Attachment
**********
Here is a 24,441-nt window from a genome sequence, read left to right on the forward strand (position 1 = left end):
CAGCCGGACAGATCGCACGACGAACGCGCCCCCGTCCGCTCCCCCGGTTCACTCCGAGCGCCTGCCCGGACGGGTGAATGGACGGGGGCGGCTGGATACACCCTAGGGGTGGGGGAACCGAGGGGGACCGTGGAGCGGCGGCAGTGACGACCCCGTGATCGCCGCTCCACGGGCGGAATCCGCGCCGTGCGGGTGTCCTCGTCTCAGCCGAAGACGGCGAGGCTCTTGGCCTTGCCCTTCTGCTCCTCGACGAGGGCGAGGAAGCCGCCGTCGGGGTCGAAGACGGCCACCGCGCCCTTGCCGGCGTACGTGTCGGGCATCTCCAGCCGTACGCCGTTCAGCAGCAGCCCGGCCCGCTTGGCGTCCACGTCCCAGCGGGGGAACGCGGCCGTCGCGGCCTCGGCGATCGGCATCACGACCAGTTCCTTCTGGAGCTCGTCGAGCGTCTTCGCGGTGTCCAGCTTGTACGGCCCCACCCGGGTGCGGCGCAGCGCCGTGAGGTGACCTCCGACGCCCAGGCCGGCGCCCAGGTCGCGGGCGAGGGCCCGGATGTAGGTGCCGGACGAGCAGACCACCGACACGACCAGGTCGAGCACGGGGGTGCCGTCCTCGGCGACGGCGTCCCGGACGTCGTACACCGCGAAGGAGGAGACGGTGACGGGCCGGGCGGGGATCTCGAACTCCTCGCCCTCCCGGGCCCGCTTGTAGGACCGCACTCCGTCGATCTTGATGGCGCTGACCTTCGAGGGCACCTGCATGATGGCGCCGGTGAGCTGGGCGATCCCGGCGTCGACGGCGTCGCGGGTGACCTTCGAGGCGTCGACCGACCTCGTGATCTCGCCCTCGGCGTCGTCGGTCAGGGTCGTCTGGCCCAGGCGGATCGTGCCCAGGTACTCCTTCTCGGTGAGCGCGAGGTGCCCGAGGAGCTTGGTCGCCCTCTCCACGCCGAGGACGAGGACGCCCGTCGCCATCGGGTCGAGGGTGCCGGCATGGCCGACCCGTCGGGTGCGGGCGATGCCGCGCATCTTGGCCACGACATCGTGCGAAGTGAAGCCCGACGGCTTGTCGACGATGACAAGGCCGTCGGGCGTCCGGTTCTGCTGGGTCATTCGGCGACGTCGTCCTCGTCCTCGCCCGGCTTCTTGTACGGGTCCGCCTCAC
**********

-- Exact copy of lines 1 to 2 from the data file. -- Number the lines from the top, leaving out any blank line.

Here is a 24,441-nt window from a genome sequence, read left to right on the forward strand (position 1 = left end):
CAGCCGGACAGATCGCACGACGAACGCGCCCCCGTCCGCTCCCCCGGTTCACTCCGAGCGCCTGCCCGGACGGGTGAATGGACGGGGGCGGCTGGATACACCCTAGGGGTGGGGGAACCGAGGGGGACCGTGGAGCGGCGGCAGTGACGACCCCGTGATCGCCGCTCCACGGGCGGAATCCGCGCCGTGCGGGTGTCCTCGTCTCAGCCGAAGACGGCGAGGCTCTTGGCCTTGCCCTTCTGCTCCTCGACGAGGGCGAGGAAGCCGCCGTCGGGGTCGAAGACGGCCACCGCGCCCTTGCCGGCGTACGTGTCGGGCATCTCCAGCCGTACGCCGTTCAGCAGCAGCCCGGCCCGCTTGGCGTCCACGTCCCAGCGGGGGAACGCGGCCGTCGCGGCCTCGGCGATCGGCATCACGACCAGTTCCTTCTGGAGCTCGTCGAGCGTCTTCGCGGTGTCCAGCTTGTACGGCCCCACCCGGGTGCGGCGCAGCGCCGTGAGGTGACCTCCGACGCCCAGGCCGGCGCCCAGGTCGCGGGCGAGGGCCCGGATGTAGGTGCCGGACGAGCAGACCACCGACACGACCAGGTCGAGCACGGGGGTGCCGTCCTCGGCGACGGCGTCCCGGACGTCGTACACCGCGAAGGAGGAGACGGTGACGGGCCGGGCGGGGATCTCGAACTCCTCGCCCTCCCGGGCCCGCTTGTAGGACCGCACTCCGTCGATCTTGATGGCGCTGACCTTCGAGGGCACCTGCATGATGGCGCCGGTGAGCTGGGCGATCCCGGCGTCGACGGCGTCGCGGGTGACCTTCGAGGCGTCGACCGACCTCGTGATCTCGCCCTCGGCGTCGTCGGTCAGGGTCGTCTGGCCCAGGCGGATCGTGCCCAGGTACTCCTTCTCGGTGAGCGCGAGGTGCCCGAGGAGCTTGGTCGCCCTCTCCACGCCGAGGACGAGGACGCCCGTCGCCATCGGGTCGAGGGTGCCGGCATGGCCGACCCGTCGGGTGCGGGCGATGCCGCGCATCTTGGCCACGACATCGTGCGAAGTGAAGCCCGACGGCTTGTCGACGATGACAAGGCCGTCGGGCGTCCGGTTCTGCTGGGTCATTCGGCGACGTCGTCCTCGTCCTCGCCCGGCTTCTTGTACGGGTCCGCCTCAC